Closer Look with Heather Patterson, Technical Services Manager
Stinging insects have a bad rap (and for a good reason). Each year in the United States, thousands of people are sent to the emergency room following insect stings, and as many as 90-100 people die from the allergic reactions. Because of this, most people will give bees, wasps, and hornets a wide berth. Even still, there are plenty of unique and unusual reasons to appreciate these creatures from afar.
Unlike vespids (hornets, wasps, and yellow jackets), bees have a barbed stinger which will often remain in the skin after a sting. Additionally, the bee’s venom sac will usually stay attached to continually pump venom through the barbed stinger. The quicker it can be removed, the better. Though the loss of her stinger and venom sac will result in the worker bee’s death, it’s a sacrifice she made to protect the hive.
A recent publication on brood reduction in Isodontia harmandi wasp larvae revealed that sibling cannibalism was to blame. Female wasps create communal brood cells for her developing offspring and provides them parasitized prey for nutrition. When available prey resources are depleted, hungry larvae will gobble up a nearby brother or sister as their next meal. In I. harmandi wasp brood cells, not all larvae will not make it out alive.
Wasps are important pollinators, too. Their unpopular reputations can overshadow their impact, but wasps pollinate many flowering plants and crops we enjoy. Additionally, they are predators of pesky garden pests, ecosystem indicators, and have been observed to disperse seeds and play a role in nutrient recycling via carrion decomposition. Wasps, arguably, deserve a bit more appreciation.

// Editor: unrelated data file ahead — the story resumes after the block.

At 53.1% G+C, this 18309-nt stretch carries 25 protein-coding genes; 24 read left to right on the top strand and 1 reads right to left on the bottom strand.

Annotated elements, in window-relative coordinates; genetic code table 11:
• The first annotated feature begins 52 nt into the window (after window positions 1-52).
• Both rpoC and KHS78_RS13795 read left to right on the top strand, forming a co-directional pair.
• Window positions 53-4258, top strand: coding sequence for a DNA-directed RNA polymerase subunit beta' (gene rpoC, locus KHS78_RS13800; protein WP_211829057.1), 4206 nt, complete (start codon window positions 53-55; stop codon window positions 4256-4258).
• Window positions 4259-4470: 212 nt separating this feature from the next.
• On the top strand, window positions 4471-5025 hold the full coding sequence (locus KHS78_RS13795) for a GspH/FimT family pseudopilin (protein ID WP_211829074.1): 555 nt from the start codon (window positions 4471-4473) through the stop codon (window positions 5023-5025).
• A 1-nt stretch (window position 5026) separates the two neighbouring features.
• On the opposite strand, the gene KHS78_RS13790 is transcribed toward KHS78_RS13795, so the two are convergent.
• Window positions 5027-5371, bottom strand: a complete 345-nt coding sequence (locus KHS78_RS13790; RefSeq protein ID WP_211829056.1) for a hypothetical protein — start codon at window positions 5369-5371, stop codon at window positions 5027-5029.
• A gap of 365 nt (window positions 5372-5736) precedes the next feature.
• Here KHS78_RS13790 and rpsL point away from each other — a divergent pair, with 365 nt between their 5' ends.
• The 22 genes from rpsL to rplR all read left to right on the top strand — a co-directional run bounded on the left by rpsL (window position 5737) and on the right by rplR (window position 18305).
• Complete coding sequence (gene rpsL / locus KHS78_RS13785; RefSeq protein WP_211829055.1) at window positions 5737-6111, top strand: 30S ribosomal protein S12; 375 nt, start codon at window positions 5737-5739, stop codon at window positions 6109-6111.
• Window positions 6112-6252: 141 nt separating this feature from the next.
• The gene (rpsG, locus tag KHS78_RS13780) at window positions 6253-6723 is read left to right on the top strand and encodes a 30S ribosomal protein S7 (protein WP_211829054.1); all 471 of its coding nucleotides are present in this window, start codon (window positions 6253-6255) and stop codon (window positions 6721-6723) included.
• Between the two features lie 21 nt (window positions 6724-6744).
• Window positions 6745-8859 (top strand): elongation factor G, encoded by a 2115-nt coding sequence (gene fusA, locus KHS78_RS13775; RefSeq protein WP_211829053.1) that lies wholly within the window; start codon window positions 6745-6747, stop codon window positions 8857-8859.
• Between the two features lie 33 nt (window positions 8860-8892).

Velvet ants, sometimes called cow killers, have a misleading name. Though they are covered in velvety “hair”, or setae, female velvet ants are actually wingless, solitary wasps. Unlike true ants, velvet ants lack a petiole node, and have straight instead of elbowed antennae.
When food is scarce and plants have not yet bloomed, bumblebees have found a way to trigger plants to flower early. In a 2020 study, scientists observed that by biting and damaging the leaves of flowering plants, bumblebees can accelerate the flowering process. Timing of bee emergence from winter diapause is important for maintaining synchronization with blooming plants. This study demonstrates adaptability in pollinator systems and the bumblebee’s ability to impact resource availability.
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Imasaki, T., & Endo, T. (2022). Brood reduction caused by sibling cannibalism in Isodontia harmandi (Hymenoptera: Sphecidae), a solitary wasp species building communal brood cells. PLoS One 17(5): e0267958. https://doi.org/ 10.1371/journal.pone.0267958
Pashalidou, F. G., Peybernesmark, T., Mescher, C., & De Moraes C.M. (2020). Bumble bees damage plant leaves and accelerate flower production when pollen is scarce. Science, 368(6493), 881-884. DOI: 10.1126/science.aay0496
Brock, R.E., Cini, A. & Sumner, S. (2021), Ecosystem services provided by aculeate wasps. Biol Rev, 96: 1645-1675. https://doi.org/10.1111/brv.12719
Arif, F. & Williams, M. Hymenoptera Stings. [Updated 2022 Mar 9]. In: StatPearls [Internet]. Treasure Island (FL): StatPearls Publishing. https://www.ncbi.nlm.nih.gov/books/NBK518972/
The Difference Between Paper Wasps and European Hornets (PestWorld.org): https://www.pestworld.org/news-hub/pest-articles/the-difference-between-paper-wasps-and-european-hornets/
Stinging Insects (PestWorld.org): https://www.pestworld.org/pest-guide/stinging-insects/
Insects and Scorpions (CDC.gov): https://www.cdc.gov/niosh/topics/insects/default.html
Featured Creature: European Honey Bee: https://entnemdept.ufl.edu/creatures/MISC/BEES/euro_honey_bee.htm
PCO Technical Service Manager